IFAW Funds Pilot Study to Help Save Right Whales

YARMOUTH PORT – The population of North Atlantic right whales continues to fall and the International Fund for Animal Welfare is trying to help by conducting a pilot study of lineless lobster gear.

Earlier in the summer, IFAW funded a study and teamed with the Massachusetts Lobstermen’s Association to test an acoustic release lobster trap system which includes submerged line that can be released to the surface by fishermen.

Fishing line entanglements are one of the two most common causes of right whale deaths, along with ship strikes.

“We are moving towards this concept of buoyless of vertical lineless gear,” said C.T. Harry, an IFAW biologist.

Harry said the study has been a success because it is getting more fishermen to try the new gear.

“It didn’t work 100 percent of the time but it didn’t fail 100 percent of the time,” Harry said. “So we think there is promise but it’s a long road and we are right there at this critical initial phase.”

The gear that was tested is used for commercial fishing off Austrailia.

“It is used frequently with very good success as far as actually facilitating a catch of the desired target species,” Harry said.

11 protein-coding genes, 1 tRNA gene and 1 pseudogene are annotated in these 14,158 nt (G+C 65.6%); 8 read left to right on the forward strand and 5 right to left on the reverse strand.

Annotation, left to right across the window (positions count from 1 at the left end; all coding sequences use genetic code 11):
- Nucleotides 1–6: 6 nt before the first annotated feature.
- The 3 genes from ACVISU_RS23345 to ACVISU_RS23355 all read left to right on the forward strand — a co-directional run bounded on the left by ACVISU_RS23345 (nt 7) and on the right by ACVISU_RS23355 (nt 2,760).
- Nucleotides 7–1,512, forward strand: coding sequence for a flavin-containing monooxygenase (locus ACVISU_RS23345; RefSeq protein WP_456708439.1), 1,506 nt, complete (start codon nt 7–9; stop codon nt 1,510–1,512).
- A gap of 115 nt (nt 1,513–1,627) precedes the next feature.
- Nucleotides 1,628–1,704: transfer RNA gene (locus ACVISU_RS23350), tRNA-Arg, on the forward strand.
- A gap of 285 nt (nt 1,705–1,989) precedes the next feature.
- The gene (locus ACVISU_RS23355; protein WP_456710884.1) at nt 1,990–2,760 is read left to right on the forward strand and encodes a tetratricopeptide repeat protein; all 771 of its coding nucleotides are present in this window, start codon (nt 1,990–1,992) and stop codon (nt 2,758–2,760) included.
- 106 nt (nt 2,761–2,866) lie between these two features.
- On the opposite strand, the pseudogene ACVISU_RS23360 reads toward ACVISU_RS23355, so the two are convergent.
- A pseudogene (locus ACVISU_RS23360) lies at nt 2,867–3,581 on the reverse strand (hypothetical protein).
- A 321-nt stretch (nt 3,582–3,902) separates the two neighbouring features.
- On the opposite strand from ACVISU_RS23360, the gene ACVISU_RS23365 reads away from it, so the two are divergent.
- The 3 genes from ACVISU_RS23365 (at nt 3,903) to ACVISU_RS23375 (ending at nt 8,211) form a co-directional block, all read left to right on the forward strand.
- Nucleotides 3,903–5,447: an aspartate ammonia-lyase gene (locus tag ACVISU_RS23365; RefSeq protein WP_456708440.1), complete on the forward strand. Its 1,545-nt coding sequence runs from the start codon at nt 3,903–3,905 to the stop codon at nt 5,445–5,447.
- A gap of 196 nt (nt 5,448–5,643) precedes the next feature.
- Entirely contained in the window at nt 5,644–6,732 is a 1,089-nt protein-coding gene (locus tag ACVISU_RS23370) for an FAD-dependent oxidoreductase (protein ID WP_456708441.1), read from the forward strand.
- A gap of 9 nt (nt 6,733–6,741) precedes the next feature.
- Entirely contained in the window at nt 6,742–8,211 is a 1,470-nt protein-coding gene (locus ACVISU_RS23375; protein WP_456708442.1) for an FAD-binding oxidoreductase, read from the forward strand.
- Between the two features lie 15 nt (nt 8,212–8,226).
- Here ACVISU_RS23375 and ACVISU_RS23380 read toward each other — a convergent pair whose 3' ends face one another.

Harry said getting systems like these to more fishermen is the next step so that they can provide feedback to manufacturers on how to improve the technology.

“I think getting the gear in the hands of fishermen and allowing them to kind of troubleshoot it and inform us and also the developer what works, what doesn’t and how to improve it down the way is a really important step,” Harry said. “It’s the industry partnership and feedback that we think is going to really drive this process.”

The critically endangered North Atlantic right whale population is estimated to be around 430.

The last few years have been extremely hard on the species. In 2017, at least 17 of the whales were found dead – most of them in Canadian waters.

So far this year there have been two confirmed right whale deaths. One of the carcasses was found off the coast of Martha’s Vineyard on August 27. The death was most likely caused by an entanglement which led to the animal drowning, according to IFAW officials who conducted a necropsy.

The male whale was estimated to be about 18 months old.

It was likely one of just five calves born during the 2016-2017 birthing season.

The diminishing birth rates are a major concern for the species.

Only about 100 breeding age females remain and more females seem to be dying than males.

There was no evidence of any calves born this season among the species.

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